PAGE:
Revolving debt consits of open-ended accounts, usually with variable interest rates, pre-determined credit limits and payments that are calculated as a percentage of the unpaid balance. Credit cards, home equity lines of credit (HELOC) and personal lines of credit are all examples of revolving debt.
Revolving Debt Explained
Revolving debt is the kind of debt that credit cards offer and is usually an easy way to get credit. It can be a useful tool when used with discipline.
Revolving debt is slightly complicated compared with a typical loan. There is no need to reapply for credit whenever you need more money. Instead, a lender, usually a bank, approves you for a credit limit, which is the maximum amount the bank will let you borrow. The bank decides what the limit will be by examining your income, assets and credit history. This lets the lender know how much debt you can afford to take on. The lender then issues you a credit card – the source of the revolving debt.
Once you have the credit card, you are able to use it to borrow up to your limit. For example, if your credit card has a $5,000 credit limit, that is how much debt you are able to put on that card, including any finance charges and interest. As you use the credit card to make purchases, they are subtracted from the credit limit.
As you repay the debt, the amount you’ve paid becomes available for you to borrow again. For example, if you charge a $500 purchase on your credit card and repay $100 the first month, you can borrow back the $100 immediately.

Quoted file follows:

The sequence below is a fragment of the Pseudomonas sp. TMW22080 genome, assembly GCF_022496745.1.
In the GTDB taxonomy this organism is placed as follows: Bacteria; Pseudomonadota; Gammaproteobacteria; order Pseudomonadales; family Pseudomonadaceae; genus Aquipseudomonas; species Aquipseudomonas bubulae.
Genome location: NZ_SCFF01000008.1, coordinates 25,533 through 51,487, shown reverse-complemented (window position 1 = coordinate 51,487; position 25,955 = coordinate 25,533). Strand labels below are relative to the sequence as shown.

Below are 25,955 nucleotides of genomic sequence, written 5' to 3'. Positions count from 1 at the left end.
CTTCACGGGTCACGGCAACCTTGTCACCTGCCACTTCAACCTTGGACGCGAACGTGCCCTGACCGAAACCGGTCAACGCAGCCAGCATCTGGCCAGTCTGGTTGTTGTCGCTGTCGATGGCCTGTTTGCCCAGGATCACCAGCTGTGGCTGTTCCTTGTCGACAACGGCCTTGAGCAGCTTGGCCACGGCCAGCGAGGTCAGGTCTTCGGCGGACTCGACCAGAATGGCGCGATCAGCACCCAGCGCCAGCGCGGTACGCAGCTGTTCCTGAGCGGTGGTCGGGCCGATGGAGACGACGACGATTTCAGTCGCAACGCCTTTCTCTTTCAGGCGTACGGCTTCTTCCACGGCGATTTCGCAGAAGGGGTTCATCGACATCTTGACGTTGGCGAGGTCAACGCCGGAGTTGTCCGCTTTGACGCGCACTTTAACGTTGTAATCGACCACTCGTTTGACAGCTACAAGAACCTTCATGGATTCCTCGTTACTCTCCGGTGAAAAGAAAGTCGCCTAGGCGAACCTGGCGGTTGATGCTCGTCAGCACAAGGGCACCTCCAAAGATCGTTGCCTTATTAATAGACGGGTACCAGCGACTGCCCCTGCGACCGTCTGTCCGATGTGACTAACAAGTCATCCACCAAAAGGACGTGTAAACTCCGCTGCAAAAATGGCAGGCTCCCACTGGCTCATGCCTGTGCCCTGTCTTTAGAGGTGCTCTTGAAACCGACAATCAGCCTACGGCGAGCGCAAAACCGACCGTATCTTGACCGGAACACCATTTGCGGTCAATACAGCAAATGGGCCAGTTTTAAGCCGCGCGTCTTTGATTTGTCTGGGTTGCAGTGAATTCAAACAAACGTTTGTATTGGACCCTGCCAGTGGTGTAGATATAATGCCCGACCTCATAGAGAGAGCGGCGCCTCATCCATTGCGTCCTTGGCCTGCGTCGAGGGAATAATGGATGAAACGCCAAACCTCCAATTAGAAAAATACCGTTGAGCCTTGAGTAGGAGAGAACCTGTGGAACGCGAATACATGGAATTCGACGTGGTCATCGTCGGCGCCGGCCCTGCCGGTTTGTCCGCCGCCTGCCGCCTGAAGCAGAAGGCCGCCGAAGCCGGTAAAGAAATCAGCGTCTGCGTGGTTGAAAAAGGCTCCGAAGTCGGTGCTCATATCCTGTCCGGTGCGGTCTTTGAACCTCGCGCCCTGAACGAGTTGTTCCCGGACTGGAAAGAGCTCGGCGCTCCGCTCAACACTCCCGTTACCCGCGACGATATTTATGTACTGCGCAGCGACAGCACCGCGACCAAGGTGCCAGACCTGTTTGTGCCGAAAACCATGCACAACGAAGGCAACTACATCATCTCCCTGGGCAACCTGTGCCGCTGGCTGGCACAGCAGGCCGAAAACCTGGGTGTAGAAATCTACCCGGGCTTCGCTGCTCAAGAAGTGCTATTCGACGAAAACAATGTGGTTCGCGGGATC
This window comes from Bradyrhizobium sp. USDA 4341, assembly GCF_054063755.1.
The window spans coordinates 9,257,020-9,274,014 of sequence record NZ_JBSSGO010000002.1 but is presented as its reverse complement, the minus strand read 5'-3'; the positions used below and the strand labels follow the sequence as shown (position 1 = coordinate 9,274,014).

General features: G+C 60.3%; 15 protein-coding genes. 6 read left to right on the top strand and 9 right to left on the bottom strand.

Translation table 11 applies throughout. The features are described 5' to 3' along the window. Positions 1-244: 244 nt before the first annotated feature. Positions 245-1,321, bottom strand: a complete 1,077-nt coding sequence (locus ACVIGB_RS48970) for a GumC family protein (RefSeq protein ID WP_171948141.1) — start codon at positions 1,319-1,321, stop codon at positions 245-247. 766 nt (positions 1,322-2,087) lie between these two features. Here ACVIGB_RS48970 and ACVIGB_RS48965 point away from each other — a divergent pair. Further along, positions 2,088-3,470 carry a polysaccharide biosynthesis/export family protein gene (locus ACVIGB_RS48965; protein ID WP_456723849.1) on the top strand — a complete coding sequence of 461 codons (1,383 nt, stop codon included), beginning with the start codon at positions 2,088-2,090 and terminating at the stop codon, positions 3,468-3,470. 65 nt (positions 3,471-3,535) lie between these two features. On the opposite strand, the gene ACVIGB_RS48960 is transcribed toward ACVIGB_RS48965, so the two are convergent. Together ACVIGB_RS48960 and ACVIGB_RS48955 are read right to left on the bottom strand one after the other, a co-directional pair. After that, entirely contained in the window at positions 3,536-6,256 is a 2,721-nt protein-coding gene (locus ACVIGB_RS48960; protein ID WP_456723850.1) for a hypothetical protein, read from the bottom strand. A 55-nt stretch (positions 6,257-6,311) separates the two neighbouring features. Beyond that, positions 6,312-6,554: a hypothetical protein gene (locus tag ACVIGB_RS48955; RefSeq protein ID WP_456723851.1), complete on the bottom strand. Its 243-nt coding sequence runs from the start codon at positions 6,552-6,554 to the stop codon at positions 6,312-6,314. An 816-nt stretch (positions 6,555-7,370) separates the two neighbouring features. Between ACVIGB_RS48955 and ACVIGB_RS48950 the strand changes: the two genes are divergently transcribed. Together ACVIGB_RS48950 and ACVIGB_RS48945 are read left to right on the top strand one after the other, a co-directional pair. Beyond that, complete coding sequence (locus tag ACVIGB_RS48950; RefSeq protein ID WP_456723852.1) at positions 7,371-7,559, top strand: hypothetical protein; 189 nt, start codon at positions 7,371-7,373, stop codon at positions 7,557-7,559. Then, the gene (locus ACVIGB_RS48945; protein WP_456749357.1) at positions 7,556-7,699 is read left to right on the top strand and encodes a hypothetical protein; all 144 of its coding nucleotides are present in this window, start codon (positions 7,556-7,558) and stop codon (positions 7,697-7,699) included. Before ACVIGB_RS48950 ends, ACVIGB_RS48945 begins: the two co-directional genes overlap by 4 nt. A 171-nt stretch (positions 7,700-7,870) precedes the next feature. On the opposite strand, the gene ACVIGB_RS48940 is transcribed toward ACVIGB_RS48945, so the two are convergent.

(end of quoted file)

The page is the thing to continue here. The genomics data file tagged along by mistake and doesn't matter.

Certain lending products are usually revolving debts. For example, credit cards, home equity lines of credit and overdraft protection for checking accounts. Home equity lines of credit usually come with a variable interest rate, which means that the interest rate can change.
Revolving debt usually has an open-ended term. It has no end date; it is a continual source of a loan as long as you pay the appropriate fees and make your minimum monthly payments. The minimum payment for revolving debt is based on a percentage of the amount of debt, so the minimum payment can change from month to month.
Revolving debt is easy to get, but it is also very easy to abuse. It should only be used with discipline. Borrowing to make purchases that you really cannot afford, and then taking too long to repay the debt, spells financial trouble. As long as revolving debt is used with discipline, it can be a useful tool. Be sure to stay on guard and keep from abusing it, though.
The chief advantage of a revolving account is its flexibility. When the borrower requires money for purchases, he or she does not have to apply every time. A revolving account is reusable, up to its limit and for the length of its term.
Types of Accounts
Many revolving accounts are unsecured, meaning there is no collateral the lender can repossess if the account is not repaid as agreed. The exception is the HELOC, which is backed by the borrower’s property. Revolving accounts can be helpful to those attempting to build or rebuild a credit rating, but they can also harm a credit score if over-used (borrowers should not carry balances exceeding 30 percent of their credit limits), or if payments are late (over 30 past past due).
Lenders can terminate the account, however, for non-payment, exceeding the credit limit or other breaches by the borrower. Accountholders in good standing with creditors, however, can apply for better interest rates or credit limit increases.